Jun 29, Katherine rated it really liked it Shelves: booze , france. I agree. Nov 04, Max added it Shelves: drugs , fiction. Charming story, many to much 19th century. Nov 01, Brian marked it as to-read.


Spoonfuls of paradise

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On Wine and Hashish

Charles Baudelaire is a bit of a firm favourite down here in Exmouth and his books are always flying off the shelves as soon as they appear. There was a period not so long ago when demand for them was being eclipsed by everyone wanting to read Fifty Shades Of Grey but that particular fad has now passed and so it's back to business as usual. There was talk at one point of erecting in town some kind of monument to Baudelaire but it's all gone a bit quiet on that front of late. Cut-backs on public spending, austerity measures and all that would be the reason. Still, it would be nice if something could be done in the future to acknowledge just how much Baudelaire and Rimbaud as well, actually is revered in these parts. Being a poet, he does it most eloquently, weaving his words to convince the most hardened of teetotallers that a glass of wine is practically a communion with God.


Opium, not alcohol, is the demon

In Napoleon invaded Egypt, the first step on his campaign to establish a French kingdom there and, in time, to drive on to India. He was expelled in Before then, however, his troops had made a new discovery - hashish - possession and consumption of which was soon banned. But the ban had no real effect, and when the troops came home, they brought cannabis with them. The upshot was its gradual popularisation in Europe, particularly in France. Regular imports of hashish, the dried leaf form of cannabis, followed and it could soon be bought at any pharmacy. It was not suprising that the medical establishment, particularly Dr Jacques-Joseph Moreau , began to take an interest in its properties.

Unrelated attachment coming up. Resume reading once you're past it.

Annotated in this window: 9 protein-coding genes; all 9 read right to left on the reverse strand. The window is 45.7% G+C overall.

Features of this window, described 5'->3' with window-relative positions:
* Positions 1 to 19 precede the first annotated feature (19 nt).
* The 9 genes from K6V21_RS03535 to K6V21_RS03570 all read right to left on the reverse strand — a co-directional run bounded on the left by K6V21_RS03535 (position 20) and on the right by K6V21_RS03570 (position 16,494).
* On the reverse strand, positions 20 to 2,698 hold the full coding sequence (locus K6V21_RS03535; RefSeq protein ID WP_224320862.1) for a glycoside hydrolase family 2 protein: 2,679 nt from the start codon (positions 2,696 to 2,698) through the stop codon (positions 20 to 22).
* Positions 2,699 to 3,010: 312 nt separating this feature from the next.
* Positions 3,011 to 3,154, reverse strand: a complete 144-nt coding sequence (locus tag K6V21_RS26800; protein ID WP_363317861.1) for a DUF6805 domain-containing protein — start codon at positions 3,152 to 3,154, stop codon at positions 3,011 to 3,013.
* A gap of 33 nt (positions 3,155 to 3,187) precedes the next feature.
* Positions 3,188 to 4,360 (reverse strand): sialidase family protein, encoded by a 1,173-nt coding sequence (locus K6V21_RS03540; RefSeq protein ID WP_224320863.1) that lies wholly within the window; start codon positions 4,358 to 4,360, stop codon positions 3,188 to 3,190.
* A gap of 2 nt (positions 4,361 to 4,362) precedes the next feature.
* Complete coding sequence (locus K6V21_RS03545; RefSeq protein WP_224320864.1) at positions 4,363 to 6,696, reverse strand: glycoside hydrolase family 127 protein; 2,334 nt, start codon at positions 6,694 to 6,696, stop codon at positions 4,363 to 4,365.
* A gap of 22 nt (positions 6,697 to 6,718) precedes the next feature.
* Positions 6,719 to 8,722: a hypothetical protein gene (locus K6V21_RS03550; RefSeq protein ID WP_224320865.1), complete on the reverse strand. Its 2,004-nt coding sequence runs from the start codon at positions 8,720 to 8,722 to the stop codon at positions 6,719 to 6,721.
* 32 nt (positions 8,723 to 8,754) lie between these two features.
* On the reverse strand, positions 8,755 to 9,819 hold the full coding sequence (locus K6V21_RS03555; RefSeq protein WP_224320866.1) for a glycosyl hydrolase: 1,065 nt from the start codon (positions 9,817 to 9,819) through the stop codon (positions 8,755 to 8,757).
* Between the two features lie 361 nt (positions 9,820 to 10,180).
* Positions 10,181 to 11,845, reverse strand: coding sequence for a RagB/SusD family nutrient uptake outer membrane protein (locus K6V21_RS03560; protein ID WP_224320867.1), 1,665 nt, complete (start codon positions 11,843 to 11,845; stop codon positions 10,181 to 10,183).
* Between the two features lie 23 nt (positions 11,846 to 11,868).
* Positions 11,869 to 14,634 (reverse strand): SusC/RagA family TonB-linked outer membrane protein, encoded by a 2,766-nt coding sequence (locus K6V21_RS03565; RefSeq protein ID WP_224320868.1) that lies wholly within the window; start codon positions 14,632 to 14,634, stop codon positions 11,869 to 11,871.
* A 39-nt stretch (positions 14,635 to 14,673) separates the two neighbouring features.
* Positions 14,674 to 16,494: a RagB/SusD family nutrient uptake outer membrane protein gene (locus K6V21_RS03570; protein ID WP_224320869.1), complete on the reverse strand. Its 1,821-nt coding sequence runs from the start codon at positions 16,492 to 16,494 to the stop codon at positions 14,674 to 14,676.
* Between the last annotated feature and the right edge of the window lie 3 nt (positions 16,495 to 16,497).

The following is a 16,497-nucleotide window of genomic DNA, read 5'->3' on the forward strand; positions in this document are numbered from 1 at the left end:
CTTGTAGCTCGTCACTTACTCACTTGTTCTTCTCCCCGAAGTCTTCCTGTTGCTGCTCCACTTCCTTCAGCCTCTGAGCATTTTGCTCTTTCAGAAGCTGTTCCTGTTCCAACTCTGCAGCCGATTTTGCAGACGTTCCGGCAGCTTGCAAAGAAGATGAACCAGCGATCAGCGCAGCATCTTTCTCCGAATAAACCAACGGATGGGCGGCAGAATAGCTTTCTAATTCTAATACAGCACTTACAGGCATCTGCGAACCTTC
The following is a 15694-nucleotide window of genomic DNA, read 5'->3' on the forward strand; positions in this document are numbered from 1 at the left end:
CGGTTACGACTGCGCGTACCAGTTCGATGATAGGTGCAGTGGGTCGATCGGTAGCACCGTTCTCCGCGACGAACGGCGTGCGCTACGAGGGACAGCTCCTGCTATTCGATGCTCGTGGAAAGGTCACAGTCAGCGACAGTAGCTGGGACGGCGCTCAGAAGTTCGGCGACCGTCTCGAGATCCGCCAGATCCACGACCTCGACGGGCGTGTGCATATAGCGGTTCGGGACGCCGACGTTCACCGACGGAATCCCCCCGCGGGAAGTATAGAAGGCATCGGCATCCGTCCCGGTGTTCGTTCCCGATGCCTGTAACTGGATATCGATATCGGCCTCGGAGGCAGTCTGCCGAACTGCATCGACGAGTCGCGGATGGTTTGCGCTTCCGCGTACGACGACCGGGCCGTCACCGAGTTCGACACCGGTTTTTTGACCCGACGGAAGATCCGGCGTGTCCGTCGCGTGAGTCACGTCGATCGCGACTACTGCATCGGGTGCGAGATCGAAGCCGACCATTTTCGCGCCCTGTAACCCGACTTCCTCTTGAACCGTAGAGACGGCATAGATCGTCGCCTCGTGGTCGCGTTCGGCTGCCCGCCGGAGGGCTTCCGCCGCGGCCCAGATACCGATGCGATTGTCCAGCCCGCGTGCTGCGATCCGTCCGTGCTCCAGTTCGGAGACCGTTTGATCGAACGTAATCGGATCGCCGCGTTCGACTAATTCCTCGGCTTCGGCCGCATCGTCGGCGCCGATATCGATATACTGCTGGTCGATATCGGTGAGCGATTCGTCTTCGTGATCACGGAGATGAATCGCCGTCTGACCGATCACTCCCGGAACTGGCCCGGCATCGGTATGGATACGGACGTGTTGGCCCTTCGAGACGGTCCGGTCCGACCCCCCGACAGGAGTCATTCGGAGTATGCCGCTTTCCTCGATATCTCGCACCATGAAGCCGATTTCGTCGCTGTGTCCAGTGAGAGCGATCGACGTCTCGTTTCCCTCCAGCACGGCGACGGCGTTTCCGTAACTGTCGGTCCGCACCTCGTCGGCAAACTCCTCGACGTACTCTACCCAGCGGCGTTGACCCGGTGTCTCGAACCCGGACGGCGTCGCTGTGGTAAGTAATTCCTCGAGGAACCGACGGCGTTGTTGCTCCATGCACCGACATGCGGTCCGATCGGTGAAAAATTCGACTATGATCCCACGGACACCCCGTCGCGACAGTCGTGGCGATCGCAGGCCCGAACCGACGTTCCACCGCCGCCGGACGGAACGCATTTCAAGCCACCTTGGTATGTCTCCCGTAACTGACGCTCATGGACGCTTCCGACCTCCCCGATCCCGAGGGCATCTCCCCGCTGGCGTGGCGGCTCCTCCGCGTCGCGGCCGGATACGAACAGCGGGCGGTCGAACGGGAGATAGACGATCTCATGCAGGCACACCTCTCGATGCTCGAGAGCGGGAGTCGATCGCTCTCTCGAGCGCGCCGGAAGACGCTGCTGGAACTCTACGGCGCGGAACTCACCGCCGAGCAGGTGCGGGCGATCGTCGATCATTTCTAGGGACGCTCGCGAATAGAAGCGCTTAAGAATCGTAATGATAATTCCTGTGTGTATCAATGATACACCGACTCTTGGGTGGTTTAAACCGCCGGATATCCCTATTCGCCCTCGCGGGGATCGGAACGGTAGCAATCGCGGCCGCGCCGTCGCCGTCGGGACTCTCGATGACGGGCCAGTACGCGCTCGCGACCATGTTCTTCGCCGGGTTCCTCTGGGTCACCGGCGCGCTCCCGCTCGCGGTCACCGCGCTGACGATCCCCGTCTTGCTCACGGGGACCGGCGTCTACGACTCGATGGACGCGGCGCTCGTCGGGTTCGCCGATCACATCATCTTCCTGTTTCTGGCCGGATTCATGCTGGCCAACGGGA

Paris Spleen and On Wine and Hashish

One property of cannabis or hashish , certainly as interest ing as any other, is that an ob jective account of its psycho active effects and the conse quences of its prolonged use seems impossible to achieve. Here Baudelaire compares the two drugs, alcohol and can nabis, and comes out strongly in favor of the former. Even when taken in large quantities, it causes only relatively short lived disorders; Wine exalts the Will, hashish destroys it The one is industrious, as it were; the other, essentially lazy.